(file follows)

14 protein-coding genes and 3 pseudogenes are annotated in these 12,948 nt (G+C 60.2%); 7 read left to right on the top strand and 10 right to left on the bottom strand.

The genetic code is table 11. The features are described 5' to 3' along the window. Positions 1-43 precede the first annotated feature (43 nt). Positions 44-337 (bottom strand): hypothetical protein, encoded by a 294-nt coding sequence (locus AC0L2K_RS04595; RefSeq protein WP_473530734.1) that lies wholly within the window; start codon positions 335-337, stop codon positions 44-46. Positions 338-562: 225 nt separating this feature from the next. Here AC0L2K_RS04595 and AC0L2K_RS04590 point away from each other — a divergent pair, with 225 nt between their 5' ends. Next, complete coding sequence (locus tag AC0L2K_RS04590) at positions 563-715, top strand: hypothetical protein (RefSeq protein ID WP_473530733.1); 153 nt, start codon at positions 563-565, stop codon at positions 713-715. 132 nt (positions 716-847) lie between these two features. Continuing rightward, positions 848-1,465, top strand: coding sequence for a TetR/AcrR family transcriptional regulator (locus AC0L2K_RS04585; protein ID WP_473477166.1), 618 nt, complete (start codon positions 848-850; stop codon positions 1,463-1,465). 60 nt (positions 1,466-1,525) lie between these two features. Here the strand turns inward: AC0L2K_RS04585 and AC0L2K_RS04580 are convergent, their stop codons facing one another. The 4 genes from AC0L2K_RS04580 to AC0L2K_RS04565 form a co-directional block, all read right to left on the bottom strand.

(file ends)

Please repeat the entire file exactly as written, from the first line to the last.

14 protein-coding genes and 3 pseudogenes are annotated in these 12,948 nt (G+C 60.2%); 7 read left to right on the top strand and 10 right to left on the bottom strand.

The genetic code is table 11. The features are described 5' to 3' along the window. Positions 1-43 precede the first annotated feature (43 nt). Positions 44-337 (bottom strand): hypothetical protein, encoded by a 294-nt coding sequence (locus AC0L2K_RS04595; RefSeq protein WP_473530734.1) that lies wholly within the window; start codon positions 335-337, stop codon positions 44-46. Positions 338-562: 225 nt separating this feature from the next. Here AC0L2K_RS04595 and AC0L2K_RS04590 point away from each other — a divergent pair, with 225 nt between their 5' ends. Next, complete coding sequence (locus tag AC0L2K_RS04590) at positions 563-715, top strand: hypothetical protein (RefSeq protein ID WP_473530733.1); 153 nt, start codon at positions 563-565, stop codon at positions 713-715. 132 nt (positions 716-847) lie between these two features. Continuing rightward, positions 848-1,465, top strand: coding sequence for a TetR/AcrR family transcriptional regulator (locus AC0L2K_RS04585; protein ID WP_473477166.1), 618 nt, complete (start codon positions 848-850; stop codon positions 1,463-1,465). 60 nt (positions 1,466-1,525) lie between these two features. Here the strand turns inward: AC0L2K_RS04585 and AC0L2K_RS04580 are convergent, their stop codons facing one another. The 4 genes from AC0L2K_RS04580 to AC0L2K_RS04565 form a co-directional block, all read right to left on the bottom strand.